Thus, the above methods only partially solve the problem for a user who seeks to purchase a specific product. Automated means of providing recommendations known in the art evaluate the functionality of products. Personal recommendations of products tend be filled with biases of the recommender and are limited in scope to the knowledge of the recommender. While prior art methods provide the ability to find products with specific functional specifications or to find products based on a personal recommendation, there remains an unsatisfied and long felt need to provide to a user the product or products best suited to his or her preferences, even when the user does not know what questions to ask, and in a manner which decreases the biases and limitations taught in the prior art.

SUMMARY OF THE INVENTION

It is therefore an object of the present invention to provide a method and device capable of sorting through a large number of products in a category and provide a product recommendation to a user which incorporates importance level of a plurality of criteria, including opinion-based criteria.

It is a further object of the invention to provide a product recommendation based on a plurality of expert reviews and/or to use criteria to weight experts or reviews so as to decrease reviewer bias.

The method of the invention proceeds by first choosing a plurality of products in a category. The choosing may be accomplished by a user and/or by a device capable of receiving a selection of a category from a user. At least one product in the category is associated with at least one rating. The rating comprises a rating of a plurality of criteria, and the plurality of criteria comprises opinion-based criteria. Opinion-based criteria are those related to the product which are dependent upon an evaluation by an expert or a user, and which are capable of receiving substantially different ratings by different users, and/or require the judgment of an expert or user of the product. In the next step of the method of the invention, a calculation of product recommendability of the plurality of products is made based on a selection by at least one user of an importance level of a plurality of criteria. Then at least one product recommendation is provided based on the selection by at least one user of an importance level of a plurality of criteria and the opinion-based criteria.

The criteria may further comprise functionality-based criteria of the product. The at least one rating may be a plurality of ratings and at least some of the plurality of ratings may be provided by at least one expert.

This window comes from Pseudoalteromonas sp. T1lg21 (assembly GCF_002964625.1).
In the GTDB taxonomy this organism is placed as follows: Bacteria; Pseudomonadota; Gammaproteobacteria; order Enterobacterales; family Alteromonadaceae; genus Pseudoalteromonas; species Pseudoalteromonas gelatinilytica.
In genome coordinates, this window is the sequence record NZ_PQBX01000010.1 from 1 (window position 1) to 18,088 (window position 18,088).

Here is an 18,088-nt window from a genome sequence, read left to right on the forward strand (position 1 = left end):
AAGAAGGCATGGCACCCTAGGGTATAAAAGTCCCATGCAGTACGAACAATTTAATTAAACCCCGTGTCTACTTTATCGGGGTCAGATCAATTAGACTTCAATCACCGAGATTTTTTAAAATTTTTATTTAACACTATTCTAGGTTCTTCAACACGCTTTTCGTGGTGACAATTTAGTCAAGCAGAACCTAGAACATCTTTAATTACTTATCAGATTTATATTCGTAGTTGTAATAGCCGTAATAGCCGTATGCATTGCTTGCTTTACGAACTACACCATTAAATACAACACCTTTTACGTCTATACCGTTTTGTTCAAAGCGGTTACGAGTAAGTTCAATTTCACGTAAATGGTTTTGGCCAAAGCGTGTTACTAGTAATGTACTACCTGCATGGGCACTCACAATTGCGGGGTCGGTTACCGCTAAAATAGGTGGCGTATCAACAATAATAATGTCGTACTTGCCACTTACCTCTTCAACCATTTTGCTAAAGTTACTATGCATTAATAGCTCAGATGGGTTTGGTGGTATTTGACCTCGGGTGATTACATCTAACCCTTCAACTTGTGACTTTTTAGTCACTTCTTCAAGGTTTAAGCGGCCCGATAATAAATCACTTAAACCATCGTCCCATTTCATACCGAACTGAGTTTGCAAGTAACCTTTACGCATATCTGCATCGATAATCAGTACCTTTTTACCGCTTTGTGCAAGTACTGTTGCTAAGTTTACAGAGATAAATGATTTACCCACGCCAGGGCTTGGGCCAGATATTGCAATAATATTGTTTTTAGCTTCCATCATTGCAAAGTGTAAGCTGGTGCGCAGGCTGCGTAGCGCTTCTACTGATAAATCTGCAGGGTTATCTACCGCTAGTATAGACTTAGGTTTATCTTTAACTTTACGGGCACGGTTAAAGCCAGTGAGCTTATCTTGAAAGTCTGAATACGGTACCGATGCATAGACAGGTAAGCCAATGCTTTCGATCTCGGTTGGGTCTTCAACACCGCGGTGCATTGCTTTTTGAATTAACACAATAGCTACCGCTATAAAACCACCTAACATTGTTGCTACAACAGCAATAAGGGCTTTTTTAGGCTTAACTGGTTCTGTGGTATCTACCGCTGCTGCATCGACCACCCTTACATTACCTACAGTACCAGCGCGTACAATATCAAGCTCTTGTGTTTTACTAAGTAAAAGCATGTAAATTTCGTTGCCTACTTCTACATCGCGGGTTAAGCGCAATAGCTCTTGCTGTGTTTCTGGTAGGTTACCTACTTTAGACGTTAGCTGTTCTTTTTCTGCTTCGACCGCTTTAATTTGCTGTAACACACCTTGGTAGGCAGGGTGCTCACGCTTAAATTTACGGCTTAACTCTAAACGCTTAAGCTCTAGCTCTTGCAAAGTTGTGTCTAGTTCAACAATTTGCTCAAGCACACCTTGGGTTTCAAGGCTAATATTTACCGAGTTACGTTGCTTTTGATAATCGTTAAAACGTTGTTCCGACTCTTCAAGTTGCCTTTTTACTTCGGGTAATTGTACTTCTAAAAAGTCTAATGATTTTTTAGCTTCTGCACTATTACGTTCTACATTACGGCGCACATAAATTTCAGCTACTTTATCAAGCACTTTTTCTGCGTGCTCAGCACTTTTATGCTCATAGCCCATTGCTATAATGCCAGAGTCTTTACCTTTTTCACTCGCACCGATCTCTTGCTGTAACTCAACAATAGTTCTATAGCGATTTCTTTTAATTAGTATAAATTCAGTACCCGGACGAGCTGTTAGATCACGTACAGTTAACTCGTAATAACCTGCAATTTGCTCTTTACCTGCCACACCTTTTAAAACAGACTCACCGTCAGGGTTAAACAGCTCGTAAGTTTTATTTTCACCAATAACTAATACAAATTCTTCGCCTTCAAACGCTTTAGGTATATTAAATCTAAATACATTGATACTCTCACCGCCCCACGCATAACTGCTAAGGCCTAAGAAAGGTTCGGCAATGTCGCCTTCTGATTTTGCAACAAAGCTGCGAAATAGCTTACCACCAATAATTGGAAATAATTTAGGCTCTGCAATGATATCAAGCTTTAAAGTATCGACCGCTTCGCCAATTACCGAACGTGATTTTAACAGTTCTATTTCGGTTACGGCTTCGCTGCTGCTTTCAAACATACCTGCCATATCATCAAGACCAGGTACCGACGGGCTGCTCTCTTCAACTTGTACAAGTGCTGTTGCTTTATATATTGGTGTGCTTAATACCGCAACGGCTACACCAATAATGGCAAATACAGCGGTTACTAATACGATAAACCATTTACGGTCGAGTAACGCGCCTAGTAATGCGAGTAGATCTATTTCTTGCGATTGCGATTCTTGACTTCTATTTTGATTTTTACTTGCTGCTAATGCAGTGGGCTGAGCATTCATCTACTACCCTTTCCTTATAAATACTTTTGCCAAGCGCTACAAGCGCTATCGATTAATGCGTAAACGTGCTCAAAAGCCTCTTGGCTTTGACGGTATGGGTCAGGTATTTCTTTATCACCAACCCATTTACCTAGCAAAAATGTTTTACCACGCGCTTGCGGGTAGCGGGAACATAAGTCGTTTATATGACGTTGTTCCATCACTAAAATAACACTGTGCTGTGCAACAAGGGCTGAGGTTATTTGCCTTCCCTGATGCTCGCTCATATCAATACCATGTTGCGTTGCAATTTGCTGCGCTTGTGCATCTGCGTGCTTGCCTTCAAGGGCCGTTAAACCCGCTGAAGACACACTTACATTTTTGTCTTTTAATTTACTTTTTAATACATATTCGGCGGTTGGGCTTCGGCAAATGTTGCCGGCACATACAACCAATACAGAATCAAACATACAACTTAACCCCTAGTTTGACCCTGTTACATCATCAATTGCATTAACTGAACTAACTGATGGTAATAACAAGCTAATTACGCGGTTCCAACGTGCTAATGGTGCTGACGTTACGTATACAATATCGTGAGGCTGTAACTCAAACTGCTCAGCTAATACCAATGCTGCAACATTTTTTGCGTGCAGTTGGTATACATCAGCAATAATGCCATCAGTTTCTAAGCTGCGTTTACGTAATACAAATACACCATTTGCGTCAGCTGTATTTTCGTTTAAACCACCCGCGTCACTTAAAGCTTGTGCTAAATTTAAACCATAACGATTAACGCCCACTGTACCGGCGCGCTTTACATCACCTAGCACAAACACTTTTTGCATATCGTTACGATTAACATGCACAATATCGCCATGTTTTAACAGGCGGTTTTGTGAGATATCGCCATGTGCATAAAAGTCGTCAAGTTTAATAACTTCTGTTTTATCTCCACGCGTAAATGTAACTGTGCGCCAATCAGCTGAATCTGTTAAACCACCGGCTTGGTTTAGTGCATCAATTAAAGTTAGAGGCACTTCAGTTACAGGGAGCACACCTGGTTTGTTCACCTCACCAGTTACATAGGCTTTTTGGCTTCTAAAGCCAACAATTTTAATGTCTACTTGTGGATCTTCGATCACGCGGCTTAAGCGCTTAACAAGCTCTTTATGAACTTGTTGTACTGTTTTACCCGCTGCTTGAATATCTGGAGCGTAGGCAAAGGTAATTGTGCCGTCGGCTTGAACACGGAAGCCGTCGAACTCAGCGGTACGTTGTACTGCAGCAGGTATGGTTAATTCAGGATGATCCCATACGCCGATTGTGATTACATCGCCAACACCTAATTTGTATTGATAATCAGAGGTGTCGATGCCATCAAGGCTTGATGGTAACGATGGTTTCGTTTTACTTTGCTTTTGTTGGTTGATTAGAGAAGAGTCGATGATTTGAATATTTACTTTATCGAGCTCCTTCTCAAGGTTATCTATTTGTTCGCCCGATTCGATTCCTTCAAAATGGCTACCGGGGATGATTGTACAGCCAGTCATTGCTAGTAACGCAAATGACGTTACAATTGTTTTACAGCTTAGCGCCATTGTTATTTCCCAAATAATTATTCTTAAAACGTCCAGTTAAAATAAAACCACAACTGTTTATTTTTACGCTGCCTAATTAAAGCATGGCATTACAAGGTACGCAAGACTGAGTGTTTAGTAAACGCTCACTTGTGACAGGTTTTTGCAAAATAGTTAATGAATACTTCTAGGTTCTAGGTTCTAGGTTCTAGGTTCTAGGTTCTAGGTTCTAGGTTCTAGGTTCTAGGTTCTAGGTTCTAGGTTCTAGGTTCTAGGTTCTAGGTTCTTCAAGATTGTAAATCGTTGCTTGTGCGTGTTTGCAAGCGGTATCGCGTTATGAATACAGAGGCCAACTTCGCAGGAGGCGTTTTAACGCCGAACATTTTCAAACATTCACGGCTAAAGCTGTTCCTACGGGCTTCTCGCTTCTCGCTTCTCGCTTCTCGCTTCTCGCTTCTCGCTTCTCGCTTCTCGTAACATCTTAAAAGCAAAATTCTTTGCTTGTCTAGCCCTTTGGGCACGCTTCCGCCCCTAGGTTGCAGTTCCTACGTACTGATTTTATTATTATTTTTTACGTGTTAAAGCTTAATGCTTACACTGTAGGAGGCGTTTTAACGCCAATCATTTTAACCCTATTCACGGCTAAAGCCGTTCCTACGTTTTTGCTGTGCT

The plurality of criteria may comprise a plurality of sub-criteria. The sub-criteria may comprise at least a first sub-criterion with a first weighting and at least a second sub-criterion with a second weighting.

The at least one product recommendation to a user may be provided based on an average selection of importance level by a plurality of users, or the selection by at least one user is a selection by a user and the product recommendation is provided to the user making the selection. A product review by an expert may be provided to a user along with a product recommendation.

The step of calculating may be performed using a predefined algorithm. The choice of a plurality of products may be limited by further criteria provided by a user. The opinion-based criteria may include cost of operation/ownership.

The device of the invention provides a recommendation of at least one product. The device is configured to store information related to a plurality of products in a category, wherein at least one product is associated with at least one rating. The rating comprises a rating of a plurality of criteria and the plurality of criteria comprises opinion-based criteria as defined with regard to the method of the invention. The device then calculates product recommendability of the plurality of products based on a selection by at least one user of an importance level of a plurality of criteria and provides at least one product recommendation to a user based on the selection and the opinion-based criteria. The device may also carry out the further steps of similar to the manner in which are described with regard to the method of the invention.

BRIEF DESCRIPTION OF THE DRAWINGS

FIG. 1 is a flowchart of a method of recommending a product based on a selection of importance of opinion-based criteria in an embodiment of the invention.

FIG. 2 is a flowchart of a method of rating a product using opinion-based criteria in an embodiment of the invention.

FIG. 3 is a flowchart of a method of rating criteria and sub-criteria of a product in an embodiment of the invention.

FIG. 4 is an example of a screenshot of a plurality of product recommendations returned to a user in an embodiment of the invention.

FIG. 5 shows a high-level block diagram of a distributed device that may be used to carry out the invention.

FIG. 6 is a high level block diagram of a device that may be used to carry out the invention.

DETAILED DESCRIPTION